In 2013 I wrote the following article for CHIRAPAQ (Center for Indigenous Peruvian Culture) and CLACS at NYU (Center for Latin American & Caribbean Studies), as part of field research for my thesis about Quechua Radio.
Part I was published on the Chirapaq website, Part II on the CLACS at NYU site.
The entire article is below.
The focus of my thesis is on Quechua language, culture and media. During winter break last January, I went to Lima and met with CHIRAPAQ headquarters, an NGO in Peru that supports indigenous culture.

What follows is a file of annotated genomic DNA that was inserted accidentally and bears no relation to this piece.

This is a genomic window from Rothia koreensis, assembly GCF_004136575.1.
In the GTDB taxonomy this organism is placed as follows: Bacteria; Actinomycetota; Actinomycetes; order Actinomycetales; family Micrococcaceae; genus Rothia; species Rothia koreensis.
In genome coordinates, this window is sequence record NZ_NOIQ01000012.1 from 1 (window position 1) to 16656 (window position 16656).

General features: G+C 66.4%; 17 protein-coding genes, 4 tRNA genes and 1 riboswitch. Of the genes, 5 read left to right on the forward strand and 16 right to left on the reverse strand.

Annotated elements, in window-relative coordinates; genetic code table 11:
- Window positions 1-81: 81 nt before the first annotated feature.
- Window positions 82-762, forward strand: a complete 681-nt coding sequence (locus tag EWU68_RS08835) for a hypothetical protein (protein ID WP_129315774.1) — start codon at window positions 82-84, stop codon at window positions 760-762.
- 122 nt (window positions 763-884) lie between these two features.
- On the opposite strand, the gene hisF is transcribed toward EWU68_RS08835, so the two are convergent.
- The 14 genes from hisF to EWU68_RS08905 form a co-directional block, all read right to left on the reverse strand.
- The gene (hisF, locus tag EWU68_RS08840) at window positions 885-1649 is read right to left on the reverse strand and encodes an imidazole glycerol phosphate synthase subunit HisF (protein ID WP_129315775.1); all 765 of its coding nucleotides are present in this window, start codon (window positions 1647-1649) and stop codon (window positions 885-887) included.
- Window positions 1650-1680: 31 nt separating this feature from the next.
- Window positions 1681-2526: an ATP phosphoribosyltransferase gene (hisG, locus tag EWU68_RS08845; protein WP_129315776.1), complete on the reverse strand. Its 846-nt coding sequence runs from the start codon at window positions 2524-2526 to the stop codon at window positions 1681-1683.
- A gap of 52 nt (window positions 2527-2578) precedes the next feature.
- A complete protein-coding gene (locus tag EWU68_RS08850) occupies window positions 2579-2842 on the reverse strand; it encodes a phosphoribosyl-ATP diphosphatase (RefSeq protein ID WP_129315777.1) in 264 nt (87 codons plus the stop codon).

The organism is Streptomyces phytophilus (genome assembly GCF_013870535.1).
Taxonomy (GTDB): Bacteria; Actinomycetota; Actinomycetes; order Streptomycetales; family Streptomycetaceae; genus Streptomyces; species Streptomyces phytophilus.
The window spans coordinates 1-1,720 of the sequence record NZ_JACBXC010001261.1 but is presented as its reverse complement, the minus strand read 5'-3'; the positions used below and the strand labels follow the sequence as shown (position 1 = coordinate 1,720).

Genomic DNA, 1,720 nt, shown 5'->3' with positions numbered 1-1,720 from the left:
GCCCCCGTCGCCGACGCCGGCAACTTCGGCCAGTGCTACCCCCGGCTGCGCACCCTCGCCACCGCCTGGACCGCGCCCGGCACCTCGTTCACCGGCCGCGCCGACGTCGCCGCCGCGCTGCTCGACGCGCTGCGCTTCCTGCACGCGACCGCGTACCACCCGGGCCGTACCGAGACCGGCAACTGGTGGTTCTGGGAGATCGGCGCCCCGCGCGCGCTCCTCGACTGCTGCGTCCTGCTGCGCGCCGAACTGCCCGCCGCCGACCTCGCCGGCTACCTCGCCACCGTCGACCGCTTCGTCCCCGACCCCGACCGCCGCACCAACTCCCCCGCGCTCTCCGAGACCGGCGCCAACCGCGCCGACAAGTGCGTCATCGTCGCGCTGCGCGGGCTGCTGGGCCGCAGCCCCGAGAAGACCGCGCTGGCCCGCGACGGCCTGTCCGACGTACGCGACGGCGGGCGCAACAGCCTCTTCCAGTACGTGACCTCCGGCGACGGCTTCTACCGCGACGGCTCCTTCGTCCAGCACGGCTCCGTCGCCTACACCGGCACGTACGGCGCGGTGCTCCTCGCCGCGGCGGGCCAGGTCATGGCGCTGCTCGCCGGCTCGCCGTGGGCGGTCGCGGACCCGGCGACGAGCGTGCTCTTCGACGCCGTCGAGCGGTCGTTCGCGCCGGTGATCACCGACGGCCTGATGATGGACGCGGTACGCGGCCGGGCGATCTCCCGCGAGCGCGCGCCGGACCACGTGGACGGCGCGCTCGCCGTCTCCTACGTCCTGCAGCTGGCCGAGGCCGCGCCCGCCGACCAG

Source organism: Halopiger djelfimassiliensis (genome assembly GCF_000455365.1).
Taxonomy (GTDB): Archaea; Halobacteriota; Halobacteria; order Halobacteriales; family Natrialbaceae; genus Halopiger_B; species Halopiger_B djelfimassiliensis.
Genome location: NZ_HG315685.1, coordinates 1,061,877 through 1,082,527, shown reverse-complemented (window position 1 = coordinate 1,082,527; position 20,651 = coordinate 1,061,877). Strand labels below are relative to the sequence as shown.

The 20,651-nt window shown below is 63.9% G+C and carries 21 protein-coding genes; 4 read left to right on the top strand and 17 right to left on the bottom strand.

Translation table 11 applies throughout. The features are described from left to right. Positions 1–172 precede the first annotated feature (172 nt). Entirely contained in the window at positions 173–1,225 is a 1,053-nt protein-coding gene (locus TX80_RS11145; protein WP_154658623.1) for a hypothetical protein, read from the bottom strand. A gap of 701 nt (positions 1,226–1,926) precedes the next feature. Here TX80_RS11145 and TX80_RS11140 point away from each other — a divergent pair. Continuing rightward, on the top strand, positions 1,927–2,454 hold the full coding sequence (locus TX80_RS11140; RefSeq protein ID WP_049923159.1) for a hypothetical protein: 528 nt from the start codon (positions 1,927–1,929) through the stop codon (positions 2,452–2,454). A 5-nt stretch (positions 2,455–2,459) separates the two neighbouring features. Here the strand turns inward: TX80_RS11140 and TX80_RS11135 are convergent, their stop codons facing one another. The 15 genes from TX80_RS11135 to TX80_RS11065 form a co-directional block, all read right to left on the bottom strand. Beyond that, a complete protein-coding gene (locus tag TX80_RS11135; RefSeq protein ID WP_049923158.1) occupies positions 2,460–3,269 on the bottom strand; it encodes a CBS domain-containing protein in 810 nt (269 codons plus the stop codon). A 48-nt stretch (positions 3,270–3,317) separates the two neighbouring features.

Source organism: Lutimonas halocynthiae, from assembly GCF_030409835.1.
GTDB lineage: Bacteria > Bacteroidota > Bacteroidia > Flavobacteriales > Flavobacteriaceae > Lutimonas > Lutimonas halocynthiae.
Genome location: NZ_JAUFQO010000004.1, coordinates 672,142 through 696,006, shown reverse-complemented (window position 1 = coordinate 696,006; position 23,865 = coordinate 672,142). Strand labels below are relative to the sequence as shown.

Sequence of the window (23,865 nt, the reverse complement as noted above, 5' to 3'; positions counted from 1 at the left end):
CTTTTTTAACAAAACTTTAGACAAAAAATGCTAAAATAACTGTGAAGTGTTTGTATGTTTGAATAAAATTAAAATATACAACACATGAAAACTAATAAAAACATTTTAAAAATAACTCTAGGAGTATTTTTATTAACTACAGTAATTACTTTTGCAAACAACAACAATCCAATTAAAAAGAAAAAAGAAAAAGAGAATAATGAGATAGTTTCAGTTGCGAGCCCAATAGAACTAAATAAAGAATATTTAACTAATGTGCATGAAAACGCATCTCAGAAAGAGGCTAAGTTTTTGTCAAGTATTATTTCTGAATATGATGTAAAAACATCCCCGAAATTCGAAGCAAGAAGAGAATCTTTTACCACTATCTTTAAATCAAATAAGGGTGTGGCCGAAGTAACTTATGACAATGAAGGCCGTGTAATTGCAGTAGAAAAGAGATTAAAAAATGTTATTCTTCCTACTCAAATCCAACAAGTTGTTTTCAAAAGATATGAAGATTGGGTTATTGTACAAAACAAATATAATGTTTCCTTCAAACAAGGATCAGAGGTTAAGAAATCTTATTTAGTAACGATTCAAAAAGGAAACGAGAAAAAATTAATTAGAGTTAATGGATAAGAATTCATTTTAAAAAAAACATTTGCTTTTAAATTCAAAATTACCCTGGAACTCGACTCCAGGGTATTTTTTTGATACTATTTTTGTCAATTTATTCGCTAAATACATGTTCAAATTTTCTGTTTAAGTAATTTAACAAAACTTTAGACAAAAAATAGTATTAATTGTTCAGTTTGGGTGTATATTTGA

One of their oldest projects is “Sapinchikmanta,” which means “From our roots” in Quechua. This project trains people in Ayacucho and other parts of Andes to produce radio shows in the Quechua language along with Spanish.
I decided to start my field work by attended the United Nations Permanent Forum on Indigenous Issues. I followed and attended presentations on community radio from Guatemala, and met people who identify themselves as indigenous from different parts of Latin America.
In mid-June I arrived in Huamanga, the capital of Ayacucho where I began my work by meeting the staff of CHIRAPAQ at their office in this city.